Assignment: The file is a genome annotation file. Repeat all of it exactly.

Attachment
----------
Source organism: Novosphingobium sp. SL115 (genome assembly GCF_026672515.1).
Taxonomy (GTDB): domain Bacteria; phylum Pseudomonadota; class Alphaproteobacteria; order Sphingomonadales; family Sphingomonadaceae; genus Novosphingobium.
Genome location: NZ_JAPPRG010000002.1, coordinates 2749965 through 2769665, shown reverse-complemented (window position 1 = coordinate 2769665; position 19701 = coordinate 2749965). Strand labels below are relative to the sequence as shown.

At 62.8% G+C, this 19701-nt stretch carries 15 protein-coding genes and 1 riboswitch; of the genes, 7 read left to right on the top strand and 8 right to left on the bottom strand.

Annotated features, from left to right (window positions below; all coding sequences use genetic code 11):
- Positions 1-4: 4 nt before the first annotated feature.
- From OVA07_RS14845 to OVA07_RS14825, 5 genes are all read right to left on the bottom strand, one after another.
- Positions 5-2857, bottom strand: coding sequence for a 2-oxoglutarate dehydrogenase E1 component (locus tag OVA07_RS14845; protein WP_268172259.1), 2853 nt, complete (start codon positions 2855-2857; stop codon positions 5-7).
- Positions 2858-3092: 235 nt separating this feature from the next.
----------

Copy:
Source organism: Novosphingobium sp. SL115 (genome assembly GCF_026672515.1).
Taxonomy (GTDB): domain Bacteria; phylum Pseudomonadota; class Alphaproteobacteria; order Sphingomonadales; family Sphingomonadaceae; genus Novosphingobium.
Genome location: NZ_JAPPRG010000002.1, coordinates 2749965 through 2769665, shown reverse-complemented (window position 1 = coordinate 2769665; position 19701 = coordinate 2749965). Strand labels below are relative to the sequence as shown.

At 62.8% G+C, this 19701-nt stretch carries 15 protein-coding genes and 1 riboswitch; of the genes, 7 read left to right on the top strand and 8 right to left on the bottom strand.

Annotated features, from left to right (window positions below; all coding sequences use genetic code 11):
- Positions 1-4: 4 nt before the first annotated feature.
- From OVA07_RS14845 to OVA07_RS14825, 5 genes are all read right to left on the bottom strand, one after another.
- Positions 5-2857, bottom strand: coding sequence for a 2-oxoglutarate dehydrogenase E1 component (locus tag OVA07_RS14845; protein WP_268172259.1), 2853 nt, complete (start codon positions 2855-2857; stop codon positions 5-7).
- Positions 2858-3092: 235 nt separating this feature from the next.